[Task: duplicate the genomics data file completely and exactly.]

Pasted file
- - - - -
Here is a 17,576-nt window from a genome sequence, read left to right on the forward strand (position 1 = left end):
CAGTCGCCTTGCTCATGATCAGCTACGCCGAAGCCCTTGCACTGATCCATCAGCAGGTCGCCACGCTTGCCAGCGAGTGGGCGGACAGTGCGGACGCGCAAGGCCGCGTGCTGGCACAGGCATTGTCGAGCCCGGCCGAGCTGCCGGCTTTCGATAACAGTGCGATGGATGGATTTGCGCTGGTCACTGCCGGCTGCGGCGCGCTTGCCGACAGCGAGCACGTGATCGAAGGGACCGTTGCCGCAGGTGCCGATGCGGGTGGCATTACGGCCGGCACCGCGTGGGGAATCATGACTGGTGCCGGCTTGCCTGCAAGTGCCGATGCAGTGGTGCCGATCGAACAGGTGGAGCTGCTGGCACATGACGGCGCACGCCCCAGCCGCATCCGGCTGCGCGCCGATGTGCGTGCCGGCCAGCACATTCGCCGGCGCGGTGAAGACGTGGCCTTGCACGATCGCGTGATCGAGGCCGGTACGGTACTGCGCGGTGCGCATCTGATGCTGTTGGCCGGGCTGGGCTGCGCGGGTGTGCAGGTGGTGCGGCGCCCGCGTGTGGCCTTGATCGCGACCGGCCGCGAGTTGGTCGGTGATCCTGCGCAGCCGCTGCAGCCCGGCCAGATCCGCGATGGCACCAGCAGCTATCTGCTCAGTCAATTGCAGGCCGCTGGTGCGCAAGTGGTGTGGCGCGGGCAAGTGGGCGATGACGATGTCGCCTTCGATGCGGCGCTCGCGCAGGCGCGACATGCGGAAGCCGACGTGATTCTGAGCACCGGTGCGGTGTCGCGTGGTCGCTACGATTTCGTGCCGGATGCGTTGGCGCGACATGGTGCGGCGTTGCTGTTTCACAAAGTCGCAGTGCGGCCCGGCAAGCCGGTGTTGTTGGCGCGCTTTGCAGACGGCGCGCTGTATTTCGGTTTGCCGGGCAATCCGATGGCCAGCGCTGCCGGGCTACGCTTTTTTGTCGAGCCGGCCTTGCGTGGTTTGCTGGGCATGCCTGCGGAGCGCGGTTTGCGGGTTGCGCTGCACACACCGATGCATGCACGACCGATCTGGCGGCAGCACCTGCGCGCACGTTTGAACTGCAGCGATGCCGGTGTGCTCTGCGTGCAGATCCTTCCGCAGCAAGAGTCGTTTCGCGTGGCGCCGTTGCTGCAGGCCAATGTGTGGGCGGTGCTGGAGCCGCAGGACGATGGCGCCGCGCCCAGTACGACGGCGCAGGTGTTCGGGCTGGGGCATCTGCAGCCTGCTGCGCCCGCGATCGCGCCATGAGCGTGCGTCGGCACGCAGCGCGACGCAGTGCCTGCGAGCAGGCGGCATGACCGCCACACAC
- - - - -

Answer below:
Here is a 17,576-nt window from a genome sequence, read left to right on the forward strand (position 1 = left end):
CAGTCGCCTTGCTCATGATCAGCTACGCCGAAGCCCTTGCACTGATCCATCAGCAGGTCGCCACGCTTGCCAGCGAGTGGGCGGACAGTGCGGACGCGCAAGGCCGCGTGCTGGCACAGGCATTGTCGAGCCCGGCCGAGCTGCCGGCTTTCGATAACAGTGCGATGGATGGATTTGCGCTGGTCACTGCCGGCTGCGGCGCGCTTGCCGACAGCGAGCACGTGATCGAAGGGACCGTTGCCGCAGGTGCCGATGCGGGTGGCATTACGGCCGGCACCGCGTGGGGAATCATGACTGGTGCCGGCTTGCCTGCAAGTGCCGATGCAGTGGTGCCGATCGAACAGGTGGAGCTGCTGGCACATGACGGCGCACGCCCCAGCCGCATCCGGCTGCGCGCCGATGTGCGTGCCGGCCAGCACATTCGCCGGCGCGGTGAAGACGTGGCCTTGCACGATCGCGTGATCGAGGCCGGTACGGTACTGCGCGGTGCGCATCTGATGCTGTTGGCCGGGCTGGGCTGCGCGGGTGTGCAGGTGGTGCGGCGCCCGCGTGTGGCCTTGATCGCGACCGGCCGCGAGTTGGTCGGTGATCCTGCGCAGCCGCTGCAGCCCGGCCAGATCCGCGATGGCACCAGCAGCTATCTGCTCAGTCAATTGCAGGCCGCTGGTGCGCAAGTGGTGTGGCGCGGGCAAGTGGGCGATGACGATGTCGCCTTCGATGCGGCGCTCGCGCAGGCGCGACATGCGGAAGCCGACGTGATTCTGAGCACCGGTGCGGTGTCGCGTGGTCGCTACGATTTCGTGCCGGATGCGTTGGCGCGACATGGTGCGGCGTTGCTGTTTCACAAAGTCGCAGTGCGGCCCGGCAAGCCGGTGTTGTTGGCGCGCTTTGCAGACGGCGCGCTGTATTTCGGTTTGCCGGGCAATCCGATGGCCAGCGCTGCCGGGCTACGCTTTTTTGTCGAGCCGGCCTTGCGTGGTTTGCTGGGCATGCCTGCGGAGCGCGGTTTGCGGGTTGCGCTGCACACACCGATGCATGCACGACCGATCTGGCGGCAGCACCTGCGCGCACGTTTGAACTGCAGCGATGCCGGTGTGCTCTGCGTGCAGATCCTTCCGCAGCAAGAGTCGTTTCGCGTGGCGCCGTTGCTGCAGGCCAATGTGTGGGCGGTGCTGGAGCCGCAGGACGATGGCGCCGCGCCCAGTACGACGGCGCAGGTGTTCGGGCTGGGGCATCTGCAGCCTGCTGCGCCCGCGATCGCGCCATGAGCGTGCGTCGGCACGCAGCGCGACGCAGTGCCTGCGAGCAGGCGGCATGACCGCCACACAC